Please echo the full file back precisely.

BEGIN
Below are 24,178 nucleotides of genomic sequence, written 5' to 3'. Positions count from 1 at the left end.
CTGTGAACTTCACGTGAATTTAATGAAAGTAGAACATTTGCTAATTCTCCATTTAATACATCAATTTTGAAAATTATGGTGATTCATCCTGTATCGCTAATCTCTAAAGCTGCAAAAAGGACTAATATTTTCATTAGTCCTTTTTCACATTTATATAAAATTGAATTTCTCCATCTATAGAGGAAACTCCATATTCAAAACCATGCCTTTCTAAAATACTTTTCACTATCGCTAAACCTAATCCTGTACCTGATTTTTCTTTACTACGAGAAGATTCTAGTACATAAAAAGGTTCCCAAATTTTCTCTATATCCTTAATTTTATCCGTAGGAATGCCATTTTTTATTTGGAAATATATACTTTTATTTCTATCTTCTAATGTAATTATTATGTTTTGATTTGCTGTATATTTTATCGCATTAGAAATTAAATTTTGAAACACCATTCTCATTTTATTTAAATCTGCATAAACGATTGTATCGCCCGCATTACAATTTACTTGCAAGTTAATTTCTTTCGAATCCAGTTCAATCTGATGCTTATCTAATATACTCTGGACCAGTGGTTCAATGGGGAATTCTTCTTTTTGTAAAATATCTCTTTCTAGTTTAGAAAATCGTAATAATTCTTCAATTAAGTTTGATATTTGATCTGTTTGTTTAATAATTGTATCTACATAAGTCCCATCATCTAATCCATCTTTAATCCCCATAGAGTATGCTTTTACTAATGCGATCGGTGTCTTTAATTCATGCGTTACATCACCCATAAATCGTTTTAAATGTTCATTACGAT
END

Below are 24,178 nucleotides of genomic sequence, written 5' to 3'. Positions count from 1 at the left end.
CTGTGAACTTCACGTGAATTTAATGAAAGTAGAACATTTGCTAATTCTCCATTTAATACATCAATTTTGAAAATTATGGTGATTCATCCTGTATCGCTAATCTCTAAAGCTGCAAAAAGGACTAATATTTTCATTAGTCCTTTTTCACATTTATATAAAATTGAATTTCTCCATCTATAGAGGAAACTCCATATTCAAAACCATGCCTTTCTAAAATACTTTTCACTATCGCTAAACCTAATCCTGTACCTGATTTTTCTTTACTACGAGAAGATTCTAGTACATAAAAAGGTTCCCAAATTTTCTCTATATCCTTAATTTTATCCGTAGGAATGCCATTTTTTATTTGGAAATATATACTTTTATTTCTATCTTCTAATGTAATTATTATGTTTTGATTTGCTGTATATTTTATCGCATTAGAAATTAAATTTTGAAACACCATTCTCATTTTATTTAAATCTGCATAAACGATTGTATCGCCCGCATTACAATTTACTTGCAAGTTAATTTCTTTCGAATCCAGTTCAATCTGATGCTTATCTAATATACTCTGGACCAGTGGTTCAATGGGGAATTCTTCTTTTTGTAAAATATCTCTTTCTAGTTTAGAAAATCGTAATAATTCTTCAATTAAGTTTGATATTTGATCTGTTTGTTTAATAATTGTATCTACATAAGTCCCATCATCTAATCCATCTTTAATCCCCATAGAGTATGCTTTTACTAATGCGATCGGTGTCTTTAATTCATGCGTTACATCACCCATAAATCGTTTTAAATGTTCATTACGAT